Thoughts from the field: A Snowy Reprieve for Winter Wheat

Updated: 3 days ago

A welcome, winter blast gave us historical farmers in New Jersey, USA, a bit of help this past Saturday, by covering our field of winter wheat with a 5" layer of snow.

View of 2022 wheat field after snow on Saturday, Jan. 29th

Howell Farm Winter Wheat field Friday, Jan. 28th, 2022

The wheat is good eating for the White-tailed deer and Canada geese who are regular visitors this time of year, when nutrient-rich forage is hard to find. In Hopewell Township New Jersey, where Howell Living History Farm is located, deer density is 84 per square mile -- one of the highest in the state. Goose populations are also high, in part due to warm winters when migrating geese don't have to fly very far south to find food ... and elect (unfortunately) to 'winter over' in Mid-Atlantic States like Delaware, New Jersey, and southern New York.

Deer on a whiet field at Howell Living History Farm

Canada geese flying over Howell Farm

Losses to winter grain crops occur when deer and geese graze in our fields and pull up the dormant plants by their roots -- something that happens when the ground isn't frozen, or not covered by snow. There's a slightly better outcome when the ground is frozen and grazing animals wind up nipping off the exposed part of the plant, leaving the root system in place below the surface.


But it takes more than favorable weather conditions to protect our fields.


We've held muzzleloader hunts since 1985 -- the year after we became a historical farm. For the county park system we're part of, the decision to allow hunting in a public park was controversial. As farmers, and as the park's operator, we argued that it was necessary if our educational programs were to succeed. The programs are built around actual, full scale farming operations reflective of our 1890-1910 period of interpretation. Without crops to harvest and process, essential parts of the farm's mission -- and operating budget --would fail. The hunt set the stage for the introduction of a deer management program that today is used throughout our county's parks, and that includes bow and shotgun seasons.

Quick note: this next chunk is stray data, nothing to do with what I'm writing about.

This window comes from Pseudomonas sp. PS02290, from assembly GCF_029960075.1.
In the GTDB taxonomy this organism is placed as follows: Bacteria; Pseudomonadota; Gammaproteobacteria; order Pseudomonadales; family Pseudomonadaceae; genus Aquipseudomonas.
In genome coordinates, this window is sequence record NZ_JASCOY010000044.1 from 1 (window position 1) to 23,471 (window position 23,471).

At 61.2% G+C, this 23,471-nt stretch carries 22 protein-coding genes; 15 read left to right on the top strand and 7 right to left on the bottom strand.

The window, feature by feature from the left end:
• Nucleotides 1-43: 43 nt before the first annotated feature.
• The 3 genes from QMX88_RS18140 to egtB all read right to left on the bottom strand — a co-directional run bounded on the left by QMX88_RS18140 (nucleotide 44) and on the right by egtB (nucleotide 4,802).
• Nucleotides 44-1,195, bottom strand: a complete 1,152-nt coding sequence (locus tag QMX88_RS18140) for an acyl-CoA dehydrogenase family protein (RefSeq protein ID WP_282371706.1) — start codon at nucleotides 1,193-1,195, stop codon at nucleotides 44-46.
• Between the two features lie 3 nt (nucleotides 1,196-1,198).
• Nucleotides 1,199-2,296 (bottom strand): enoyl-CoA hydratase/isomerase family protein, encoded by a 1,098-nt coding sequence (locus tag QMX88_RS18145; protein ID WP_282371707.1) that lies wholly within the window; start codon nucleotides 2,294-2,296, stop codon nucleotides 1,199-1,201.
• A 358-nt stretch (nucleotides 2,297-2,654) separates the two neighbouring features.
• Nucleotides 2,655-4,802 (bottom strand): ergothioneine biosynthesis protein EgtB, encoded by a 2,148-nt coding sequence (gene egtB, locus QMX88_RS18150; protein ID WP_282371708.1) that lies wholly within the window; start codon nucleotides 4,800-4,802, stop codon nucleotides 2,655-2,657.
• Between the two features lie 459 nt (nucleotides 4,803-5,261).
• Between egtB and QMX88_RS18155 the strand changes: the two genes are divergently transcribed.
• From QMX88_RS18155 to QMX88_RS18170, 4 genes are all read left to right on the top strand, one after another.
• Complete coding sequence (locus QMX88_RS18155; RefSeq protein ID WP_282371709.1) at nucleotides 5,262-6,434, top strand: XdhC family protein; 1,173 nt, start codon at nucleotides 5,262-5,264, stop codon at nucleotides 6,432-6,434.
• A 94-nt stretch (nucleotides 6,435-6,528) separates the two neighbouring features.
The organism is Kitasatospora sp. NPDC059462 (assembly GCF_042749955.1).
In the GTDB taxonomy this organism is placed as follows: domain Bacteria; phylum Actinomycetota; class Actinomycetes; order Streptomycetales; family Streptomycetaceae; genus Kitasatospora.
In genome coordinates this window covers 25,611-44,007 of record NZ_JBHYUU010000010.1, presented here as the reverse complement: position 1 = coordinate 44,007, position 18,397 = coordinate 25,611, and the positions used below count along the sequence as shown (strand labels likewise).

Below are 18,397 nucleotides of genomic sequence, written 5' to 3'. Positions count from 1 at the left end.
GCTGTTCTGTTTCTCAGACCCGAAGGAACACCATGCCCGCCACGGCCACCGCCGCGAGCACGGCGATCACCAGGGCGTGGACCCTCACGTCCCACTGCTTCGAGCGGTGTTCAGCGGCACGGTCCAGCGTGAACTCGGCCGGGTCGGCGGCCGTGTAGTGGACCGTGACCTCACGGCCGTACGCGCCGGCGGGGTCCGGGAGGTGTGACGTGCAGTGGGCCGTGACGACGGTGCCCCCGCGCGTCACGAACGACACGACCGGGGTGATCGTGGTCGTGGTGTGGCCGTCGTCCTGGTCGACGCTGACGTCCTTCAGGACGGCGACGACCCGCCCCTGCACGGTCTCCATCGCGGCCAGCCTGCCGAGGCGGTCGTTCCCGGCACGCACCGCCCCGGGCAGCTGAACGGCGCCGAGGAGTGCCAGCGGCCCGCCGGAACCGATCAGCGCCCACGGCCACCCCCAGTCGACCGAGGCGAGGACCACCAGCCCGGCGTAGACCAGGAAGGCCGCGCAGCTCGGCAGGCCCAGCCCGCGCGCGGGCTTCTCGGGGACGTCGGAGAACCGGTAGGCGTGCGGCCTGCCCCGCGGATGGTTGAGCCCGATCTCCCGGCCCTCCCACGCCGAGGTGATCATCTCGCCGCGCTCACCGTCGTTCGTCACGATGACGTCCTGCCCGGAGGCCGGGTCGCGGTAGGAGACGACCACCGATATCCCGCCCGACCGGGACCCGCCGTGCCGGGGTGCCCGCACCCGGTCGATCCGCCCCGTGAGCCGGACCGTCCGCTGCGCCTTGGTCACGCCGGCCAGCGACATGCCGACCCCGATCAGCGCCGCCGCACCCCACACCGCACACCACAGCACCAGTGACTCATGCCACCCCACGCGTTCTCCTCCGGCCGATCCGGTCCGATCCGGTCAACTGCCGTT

For us, hunting helps but fencing offers the best, and realistically the only, protection from deer. We use 7' tall, portable plastic mesh fencing around our corn, oat and wheat fields. Besides being costly and time consuming to install, it of course lacks historical authenticity -- something that requires our visitors to engage in some serious "willing suspension of disbelief" under the guidance of our interpreters, whose job is to immerse them in the realities of farming in New Jersey, past and present.



We find geese equally challenging to manage. Hunting them is permitted in New Jersey, but isn't seen by farmers as an effective method of control. State-funded goose removal programs involving the netting and euthanasia of geese are available, as are private 'goose-moving' services entailing the use of dogs to chase geese from one property to the next. Noise deterrents like goose canons are good until geese get used to them or the neighbors complain. And then there are those scarecrows appearing as silhouettes of foxes, coyotes and bobcats ... or Farmer McGregor.


Right now, with snow on the ground and our wheat safely tucked under, we can set our sights on other fields -- perhaps the one we'll circle during our upcoming Valentine's Day rides program. It looks like it will be sleighrides this year, instead of wagon rides down a frozen lane.

Bobsled ride at Howell Farm

In the meantime, from snowy New Jersey, we wish those of you who are farming in climes (and times) like ours a good, hard winter with plenty of snow and ice. For those farming elsewhere -- and everywhere -- we hope that your 2022 is off to a good start ... and a perfect Year on the Field.














Pete Watson

Howell Living History Farm

Mercer County Park Commission


70 Woodens Lane, Lambertville, New Jersey 08530 USA

Coordinates: 40°20′23.0″N 74°53′56.0″W